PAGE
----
# IP Subnetting help

Can this IP address, 10.3.104.95 exist on this subnet  10.3.100.0/22? Thank you.

## Comments

• A /22 will give you the following bit pattern in the 3rd octect: 1111 1100. This translates to 128+64+32+16+8+4 which gives 252. So the mask is 255.255.252.0. You then subtract 252 from 256. This gives you the subnet id increment of 4 (the cisco book call this the magic number).

100 can be divided by 4 without remainder so you know 10.3.100.0 is a valid subnet id given the subnet mask. You know the increment is 4.

Can you complete?

• Can this IP address, 10.3.104.95 exist on this subnet  10.3.100.0/22? Thank you.

Hello,

10.3.104.95 will not belong to 10.3.100.0/22.

EDIT: My original wording was bad. Sorry for the confusing way of describing things originally. There are 1024 addresses in 10.3.100.0/22. The last address in that subnet will be the broadcast address 10.3.103.255. Since the value in your 3rd octet is 104 and that's bigger than the 3rd octect for the last address in this network, you know that it can not belong to 10.3.100.0/22.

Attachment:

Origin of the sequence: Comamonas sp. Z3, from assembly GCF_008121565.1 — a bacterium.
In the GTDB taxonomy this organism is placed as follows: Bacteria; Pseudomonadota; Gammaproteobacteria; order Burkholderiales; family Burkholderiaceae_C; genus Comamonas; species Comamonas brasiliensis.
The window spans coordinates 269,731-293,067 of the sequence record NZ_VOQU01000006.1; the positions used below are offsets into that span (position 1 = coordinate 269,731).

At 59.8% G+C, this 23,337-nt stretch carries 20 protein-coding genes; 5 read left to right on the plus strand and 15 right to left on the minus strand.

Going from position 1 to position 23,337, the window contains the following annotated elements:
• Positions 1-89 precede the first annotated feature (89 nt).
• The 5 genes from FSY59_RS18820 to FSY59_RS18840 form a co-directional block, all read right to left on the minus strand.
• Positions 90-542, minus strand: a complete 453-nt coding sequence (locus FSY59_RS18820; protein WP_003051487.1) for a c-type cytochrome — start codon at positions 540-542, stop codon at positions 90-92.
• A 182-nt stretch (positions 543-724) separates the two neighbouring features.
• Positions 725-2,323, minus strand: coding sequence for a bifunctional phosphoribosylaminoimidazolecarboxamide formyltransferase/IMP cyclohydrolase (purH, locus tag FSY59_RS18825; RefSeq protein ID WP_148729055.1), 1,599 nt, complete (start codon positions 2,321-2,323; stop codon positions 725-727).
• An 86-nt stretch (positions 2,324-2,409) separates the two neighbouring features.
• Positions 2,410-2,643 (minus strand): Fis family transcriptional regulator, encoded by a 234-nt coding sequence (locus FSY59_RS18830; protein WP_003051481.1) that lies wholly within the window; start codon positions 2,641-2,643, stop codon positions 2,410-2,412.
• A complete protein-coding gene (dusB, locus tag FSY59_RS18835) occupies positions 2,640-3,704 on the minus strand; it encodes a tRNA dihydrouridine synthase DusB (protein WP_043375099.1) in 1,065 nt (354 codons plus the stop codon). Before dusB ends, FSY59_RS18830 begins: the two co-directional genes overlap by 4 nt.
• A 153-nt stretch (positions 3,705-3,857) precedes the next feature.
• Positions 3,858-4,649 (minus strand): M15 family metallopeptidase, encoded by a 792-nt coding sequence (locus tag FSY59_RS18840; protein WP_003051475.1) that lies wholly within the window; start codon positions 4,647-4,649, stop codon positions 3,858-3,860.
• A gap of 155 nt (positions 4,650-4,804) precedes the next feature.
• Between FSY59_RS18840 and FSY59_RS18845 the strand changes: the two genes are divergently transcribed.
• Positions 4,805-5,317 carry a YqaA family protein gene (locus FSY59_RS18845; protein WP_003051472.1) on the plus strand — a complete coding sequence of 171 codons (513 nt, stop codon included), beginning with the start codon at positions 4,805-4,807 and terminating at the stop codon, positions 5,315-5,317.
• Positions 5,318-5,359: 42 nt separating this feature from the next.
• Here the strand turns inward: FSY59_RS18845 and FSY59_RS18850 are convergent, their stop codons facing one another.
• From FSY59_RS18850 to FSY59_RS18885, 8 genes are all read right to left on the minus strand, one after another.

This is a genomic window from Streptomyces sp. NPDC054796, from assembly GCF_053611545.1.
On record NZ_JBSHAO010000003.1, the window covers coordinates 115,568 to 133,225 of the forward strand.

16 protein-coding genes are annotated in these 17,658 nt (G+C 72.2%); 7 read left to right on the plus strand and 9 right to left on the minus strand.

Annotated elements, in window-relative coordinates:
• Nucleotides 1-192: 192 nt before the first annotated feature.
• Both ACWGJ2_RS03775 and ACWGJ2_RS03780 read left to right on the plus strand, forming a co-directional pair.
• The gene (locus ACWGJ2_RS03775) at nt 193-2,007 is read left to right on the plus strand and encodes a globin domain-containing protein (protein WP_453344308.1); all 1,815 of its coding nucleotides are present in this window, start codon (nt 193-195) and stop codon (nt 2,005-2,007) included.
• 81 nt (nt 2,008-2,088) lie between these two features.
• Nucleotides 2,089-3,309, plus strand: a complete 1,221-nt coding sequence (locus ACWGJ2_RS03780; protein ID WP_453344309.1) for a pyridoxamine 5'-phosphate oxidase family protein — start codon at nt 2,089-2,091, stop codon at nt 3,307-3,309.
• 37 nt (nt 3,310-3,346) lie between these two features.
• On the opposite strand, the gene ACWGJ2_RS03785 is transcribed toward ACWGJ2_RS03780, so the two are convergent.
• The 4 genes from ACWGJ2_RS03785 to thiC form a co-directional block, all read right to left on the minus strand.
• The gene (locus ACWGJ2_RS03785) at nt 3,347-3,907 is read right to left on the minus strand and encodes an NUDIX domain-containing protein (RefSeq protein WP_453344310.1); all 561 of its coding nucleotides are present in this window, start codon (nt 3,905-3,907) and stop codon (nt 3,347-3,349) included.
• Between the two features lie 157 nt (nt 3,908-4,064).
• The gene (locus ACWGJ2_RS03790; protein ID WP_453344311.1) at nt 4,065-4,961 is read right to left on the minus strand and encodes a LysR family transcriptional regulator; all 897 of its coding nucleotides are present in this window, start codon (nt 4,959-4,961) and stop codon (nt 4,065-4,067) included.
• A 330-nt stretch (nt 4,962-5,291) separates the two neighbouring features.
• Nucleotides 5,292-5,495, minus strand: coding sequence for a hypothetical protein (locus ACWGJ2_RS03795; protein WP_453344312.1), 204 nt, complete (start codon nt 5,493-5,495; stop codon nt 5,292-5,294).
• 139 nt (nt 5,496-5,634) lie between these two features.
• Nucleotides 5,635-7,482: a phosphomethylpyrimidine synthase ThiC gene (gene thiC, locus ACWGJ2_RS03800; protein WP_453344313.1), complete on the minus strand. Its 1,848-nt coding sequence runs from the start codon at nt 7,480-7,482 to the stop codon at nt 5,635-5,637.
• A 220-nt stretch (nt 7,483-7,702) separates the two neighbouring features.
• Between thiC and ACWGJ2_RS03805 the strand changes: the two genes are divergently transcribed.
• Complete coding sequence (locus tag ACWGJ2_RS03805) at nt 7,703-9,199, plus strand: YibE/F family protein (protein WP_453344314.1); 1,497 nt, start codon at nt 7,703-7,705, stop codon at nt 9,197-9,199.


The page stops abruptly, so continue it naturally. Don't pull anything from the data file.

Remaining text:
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The network is 10.3.100.0/22.

First Host Address is 10.3.100.1

Number of Hosts: 1022 (2 to the 10th - 2) = 1022

Last Possible Host is  10.3.103.254

Broadcast Address  is 10.3.103.255

Answer still is that 10.3.104.95 would not fall within that network

• Thank you.

• You can think of a /22 as 4x /24’s— hence that prefix would cover the following range:
10.3.100.0 - 10.3.103.255

I have found http://subnettingpractice.com/ to be useful for testing my subnetting theory with practical challenges, give it a shot

- Michael

On 22 September 2016 at 10:17:28 AM, ak47inusa (bounce-ak47inusa@ieoc.com) wrote:

Can this IP address, 10.3.104.95 exist on this
subnet  10.3.100.0/22? Thank
you.

INE - The Industry Leader in CCIE Preparation

http://www.INE.com

• ✭✭✭

Lots of vidoes on u-tube that do show subnetting (learn how to) and practice site for subnetting (with question and answers)

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